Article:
The supporting characters, including all the Germans, have no real characterisation at all; they’re just extras. This kind of shorthand in writing and characterisation might be because Alistair Maclean wrote the book and film script simultaneously.


On the plus side, the writing is punchy, the pace is high, and the twists make sense within the logic of the book. Further, Alistair Maclean is undoubtedly one of the greatest ever writers of an action scene. Inevitably, any book primarily driven by a roller-coaster plot suffers from familiarity after a few reads, but even having read the book and seen the movie multiple times, the fight on top of the cable car is still one of the most gripping scenes ever written.

Where Eagles Dare: Alternative Cover

The heart of the novel is the Schloss Adler. My cover tries to give a sense of its inaccessibility, brooding on top of the mountain.

Where Eagles Dare Book Review

(For more on book cover design, see How to design a book cover)

Where Eagles Dare: My Verdict

One of the best action-centred, roller coaster rides of a spy novel ever written. Should be on every aficionado’s bookshelf.

Where Eagles Dare: The Movie

Richard Burton and Mary Ure in Where Eagles Dare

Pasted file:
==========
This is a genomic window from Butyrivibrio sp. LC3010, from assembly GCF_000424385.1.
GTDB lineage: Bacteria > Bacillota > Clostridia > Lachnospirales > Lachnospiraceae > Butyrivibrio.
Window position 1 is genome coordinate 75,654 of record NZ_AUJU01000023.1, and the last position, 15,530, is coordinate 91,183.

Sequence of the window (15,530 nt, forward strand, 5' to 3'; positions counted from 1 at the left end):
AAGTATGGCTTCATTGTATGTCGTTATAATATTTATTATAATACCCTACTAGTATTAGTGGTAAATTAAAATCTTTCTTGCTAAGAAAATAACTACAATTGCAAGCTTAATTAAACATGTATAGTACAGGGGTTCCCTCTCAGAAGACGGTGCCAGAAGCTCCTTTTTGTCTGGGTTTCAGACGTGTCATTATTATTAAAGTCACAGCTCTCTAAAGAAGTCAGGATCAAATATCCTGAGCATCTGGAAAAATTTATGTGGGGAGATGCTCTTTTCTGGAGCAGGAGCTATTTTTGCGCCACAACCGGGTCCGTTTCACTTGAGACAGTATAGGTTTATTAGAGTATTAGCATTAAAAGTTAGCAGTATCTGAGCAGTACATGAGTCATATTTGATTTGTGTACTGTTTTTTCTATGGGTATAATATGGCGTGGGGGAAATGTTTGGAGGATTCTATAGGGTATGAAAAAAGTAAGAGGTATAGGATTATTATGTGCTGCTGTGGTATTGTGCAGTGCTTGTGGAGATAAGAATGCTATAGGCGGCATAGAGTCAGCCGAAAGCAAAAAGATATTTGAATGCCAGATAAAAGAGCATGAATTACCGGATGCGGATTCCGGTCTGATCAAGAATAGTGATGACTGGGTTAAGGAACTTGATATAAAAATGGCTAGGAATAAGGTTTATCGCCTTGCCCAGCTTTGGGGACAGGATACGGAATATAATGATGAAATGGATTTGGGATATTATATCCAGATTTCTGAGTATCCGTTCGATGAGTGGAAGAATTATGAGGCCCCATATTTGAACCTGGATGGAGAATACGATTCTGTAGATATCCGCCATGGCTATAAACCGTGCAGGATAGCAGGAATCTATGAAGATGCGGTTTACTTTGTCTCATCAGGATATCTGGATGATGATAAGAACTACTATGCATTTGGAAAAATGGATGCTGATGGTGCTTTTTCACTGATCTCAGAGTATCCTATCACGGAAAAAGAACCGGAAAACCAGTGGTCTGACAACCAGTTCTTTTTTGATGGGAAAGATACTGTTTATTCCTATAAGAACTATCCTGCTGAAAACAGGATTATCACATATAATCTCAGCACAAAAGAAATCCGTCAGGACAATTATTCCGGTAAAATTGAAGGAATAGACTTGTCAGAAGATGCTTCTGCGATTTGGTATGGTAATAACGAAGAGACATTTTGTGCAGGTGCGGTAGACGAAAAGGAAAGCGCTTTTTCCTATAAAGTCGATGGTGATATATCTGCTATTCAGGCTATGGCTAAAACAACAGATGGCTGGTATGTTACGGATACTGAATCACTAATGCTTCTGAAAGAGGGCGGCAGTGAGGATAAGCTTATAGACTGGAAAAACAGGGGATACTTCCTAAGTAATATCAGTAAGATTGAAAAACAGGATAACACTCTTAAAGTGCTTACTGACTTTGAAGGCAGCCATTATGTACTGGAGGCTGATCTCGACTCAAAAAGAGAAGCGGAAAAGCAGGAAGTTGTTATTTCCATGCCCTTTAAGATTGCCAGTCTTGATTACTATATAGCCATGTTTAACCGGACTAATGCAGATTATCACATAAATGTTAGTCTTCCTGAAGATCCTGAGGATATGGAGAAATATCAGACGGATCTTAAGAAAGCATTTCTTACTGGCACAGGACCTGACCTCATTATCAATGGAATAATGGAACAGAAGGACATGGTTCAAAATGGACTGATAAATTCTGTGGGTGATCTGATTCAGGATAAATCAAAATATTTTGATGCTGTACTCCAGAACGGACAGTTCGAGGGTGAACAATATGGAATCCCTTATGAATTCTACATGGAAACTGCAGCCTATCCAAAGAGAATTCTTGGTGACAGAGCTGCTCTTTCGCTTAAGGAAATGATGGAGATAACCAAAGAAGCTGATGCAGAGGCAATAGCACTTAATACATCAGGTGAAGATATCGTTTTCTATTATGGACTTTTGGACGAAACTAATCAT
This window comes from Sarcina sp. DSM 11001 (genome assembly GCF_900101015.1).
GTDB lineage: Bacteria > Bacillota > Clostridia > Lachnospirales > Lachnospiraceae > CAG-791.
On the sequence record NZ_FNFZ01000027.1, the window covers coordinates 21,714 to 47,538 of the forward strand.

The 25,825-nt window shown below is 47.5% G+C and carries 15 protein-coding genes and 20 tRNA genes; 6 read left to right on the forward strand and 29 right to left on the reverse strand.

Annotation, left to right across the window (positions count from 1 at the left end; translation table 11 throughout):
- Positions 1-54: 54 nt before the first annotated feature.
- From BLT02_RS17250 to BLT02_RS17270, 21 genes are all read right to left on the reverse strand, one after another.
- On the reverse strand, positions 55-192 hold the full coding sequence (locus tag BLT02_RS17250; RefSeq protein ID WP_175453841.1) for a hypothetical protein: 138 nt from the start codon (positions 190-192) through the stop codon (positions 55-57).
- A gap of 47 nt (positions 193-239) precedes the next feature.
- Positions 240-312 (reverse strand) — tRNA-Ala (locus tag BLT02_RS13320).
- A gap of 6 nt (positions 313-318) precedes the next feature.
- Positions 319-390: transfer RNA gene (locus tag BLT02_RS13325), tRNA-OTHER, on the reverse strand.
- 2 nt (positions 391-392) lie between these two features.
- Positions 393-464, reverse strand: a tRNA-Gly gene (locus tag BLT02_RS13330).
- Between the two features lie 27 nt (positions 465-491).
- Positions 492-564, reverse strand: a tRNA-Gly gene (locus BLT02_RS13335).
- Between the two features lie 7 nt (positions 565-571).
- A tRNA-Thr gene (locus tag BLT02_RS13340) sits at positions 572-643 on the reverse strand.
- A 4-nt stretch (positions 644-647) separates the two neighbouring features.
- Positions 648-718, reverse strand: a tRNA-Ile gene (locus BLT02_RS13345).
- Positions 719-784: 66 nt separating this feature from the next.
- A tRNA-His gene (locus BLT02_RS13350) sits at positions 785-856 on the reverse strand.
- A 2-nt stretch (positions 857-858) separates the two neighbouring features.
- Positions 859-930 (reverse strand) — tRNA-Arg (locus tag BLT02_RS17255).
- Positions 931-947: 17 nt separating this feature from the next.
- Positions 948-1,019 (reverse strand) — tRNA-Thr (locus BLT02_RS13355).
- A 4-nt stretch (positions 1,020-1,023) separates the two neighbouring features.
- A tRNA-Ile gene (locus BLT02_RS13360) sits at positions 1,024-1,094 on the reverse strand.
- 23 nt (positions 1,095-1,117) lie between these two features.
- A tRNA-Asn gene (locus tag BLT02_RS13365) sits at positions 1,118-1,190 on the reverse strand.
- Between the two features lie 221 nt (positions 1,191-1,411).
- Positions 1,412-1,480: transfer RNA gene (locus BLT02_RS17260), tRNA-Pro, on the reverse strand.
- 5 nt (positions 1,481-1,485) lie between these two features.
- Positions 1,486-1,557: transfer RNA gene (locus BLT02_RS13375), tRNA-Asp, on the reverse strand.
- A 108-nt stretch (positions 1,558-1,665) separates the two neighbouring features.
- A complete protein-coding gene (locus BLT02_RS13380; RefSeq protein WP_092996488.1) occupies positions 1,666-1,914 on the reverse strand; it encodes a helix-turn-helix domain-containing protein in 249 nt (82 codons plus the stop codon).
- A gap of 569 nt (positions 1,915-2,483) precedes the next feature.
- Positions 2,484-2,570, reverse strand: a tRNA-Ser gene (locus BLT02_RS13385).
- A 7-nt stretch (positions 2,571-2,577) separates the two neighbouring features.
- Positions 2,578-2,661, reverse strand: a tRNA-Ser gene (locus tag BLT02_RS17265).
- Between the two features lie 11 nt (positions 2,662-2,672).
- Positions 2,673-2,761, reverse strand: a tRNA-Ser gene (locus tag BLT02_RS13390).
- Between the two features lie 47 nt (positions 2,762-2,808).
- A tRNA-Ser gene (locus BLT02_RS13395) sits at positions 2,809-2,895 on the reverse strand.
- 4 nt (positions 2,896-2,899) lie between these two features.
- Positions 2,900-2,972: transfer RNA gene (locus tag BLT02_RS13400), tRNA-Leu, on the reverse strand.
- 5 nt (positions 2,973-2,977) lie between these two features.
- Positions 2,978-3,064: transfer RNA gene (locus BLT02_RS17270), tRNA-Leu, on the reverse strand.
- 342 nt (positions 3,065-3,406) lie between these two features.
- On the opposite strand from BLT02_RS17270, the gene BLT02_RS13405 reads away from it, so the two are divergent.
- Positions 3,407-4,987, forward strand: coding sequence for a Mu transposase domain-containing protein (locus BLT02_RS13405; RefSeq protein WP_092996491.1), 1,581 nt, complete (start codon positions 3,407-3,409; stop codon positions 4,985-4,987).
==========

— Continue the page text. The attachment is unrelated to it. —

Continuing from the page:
Where Eagles Dare was filmed in 1968, starring Richard Burton, Clint Eastwood and Mary Ure. Brian G. Hutton directed it. The soundtrack was by Ron Goodwin, who also scored 633 Squadron.

Because of the way Alistair Maclean wrote the movie simultaneously with the novel, it’s almost identical. The movie is more violent, with the heroes engaging in more gun fights and killing more Germans – the body count approaches a hundred, and Clint Eastwood kills more people in Where Eagles Dare than any of his other films. In contrast, in the novel Smith relies on tricking people, knocking them out, and tying them up. He even backtracks to save a tied up German who is going to burn to death in the castle.

The violence in the movie opens up a plot hole – why does Smith try to take the traitors back instead of killing them? In the book, it’s because he doesn’t enjoy killing people. He says “I’m not an executioner.” But in the movie he’s already killed several people with no remorse.

Want to Read/Watch it?

Here’s the movie trailer

The novel of Where Eagles Dare is available on US Amazon here, and UK Amazon here, and the movie is available on US Amazon here, and UK Amazon here.